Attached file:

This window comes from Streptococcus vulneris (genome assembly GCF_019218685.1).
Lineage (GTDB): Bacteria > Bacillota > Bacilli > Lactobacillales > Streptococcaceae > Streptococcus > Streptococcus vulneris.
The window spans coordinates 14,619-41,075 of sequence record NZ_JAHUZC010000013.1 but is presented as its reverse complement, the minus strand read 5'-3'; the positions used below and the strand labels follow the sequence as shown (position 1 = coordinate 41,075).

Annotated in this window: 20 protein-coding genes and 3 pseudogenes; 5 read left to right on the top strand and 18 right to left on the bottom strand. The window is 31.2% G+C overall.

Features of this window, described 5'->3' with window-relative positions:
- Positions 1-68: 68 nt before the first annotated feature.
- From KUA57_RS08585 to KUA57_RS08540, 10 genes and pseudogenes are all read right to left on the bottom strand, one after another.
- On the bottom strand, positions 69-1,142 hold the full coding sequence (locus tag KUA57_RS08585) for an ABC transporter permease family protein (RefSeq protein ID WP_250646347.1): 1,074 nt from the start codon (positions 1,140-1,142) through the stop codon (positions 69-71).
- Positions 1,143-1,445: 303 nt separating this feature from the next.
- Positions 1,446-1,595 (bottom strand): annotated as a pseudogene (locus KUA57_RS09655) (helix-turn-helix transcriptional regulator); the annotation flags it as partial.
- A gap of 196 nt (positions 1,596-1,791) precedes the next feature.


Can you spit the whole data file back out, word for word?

This window comes from Streptococcus vulneris (genome assembly GCF_019218685.1).
Lineage (GTDB): Bacteria > Bacillota > Bacilli > Lactobacillales > Streptococcaceae > Streptococcus > Streptococcus vulneris.
The window spans coordinates 14,619-41,075 of sequence record NZ_JAHUZC010000013.1 but is presented as its reverse complement, the minus strand read 5'-3'; the positions used below and the strand labels follow the sequence as shown (position 1 = coordinate 41,075).

Annotated in this window: 20 protein-coding genes and 3 pseudogenes; 5 read left to right on the top strand and 18 right to left on the bottom strand. The window is 31.2% G+C overall.

Features of this window, described 5'->3' with window-relative positions:
- Positions 1-68: 68 nt before the first annotated feature.
- From KUA57_RS08585 to KUA57_RS08540, 10 genes and pseudogenes are all read right to left on the bottom strand, one after another.
- On the bottom strand, positions 69-1,142 hold the full coding sequence (locus tag KUA57_RS08585) for an ABC transporter permease family protein (RefSeq protein ID WP_250646347.1): 1,074 nt from the start codon (positions 1,140-1,142) through the stop codon (positions 69-71).
- Positions 1,143-1,445: 303 nt separating this feature from the next.
- Positions 1,446-1,595 (bottom strand): annotated as a pseudogene (locus KUA57_RS09655) (helix-turn-helix transcriptional regulator); the annotation flags it as partial.
- A gap of 196 nt (positions 1,596-1,791) precedes the next feature.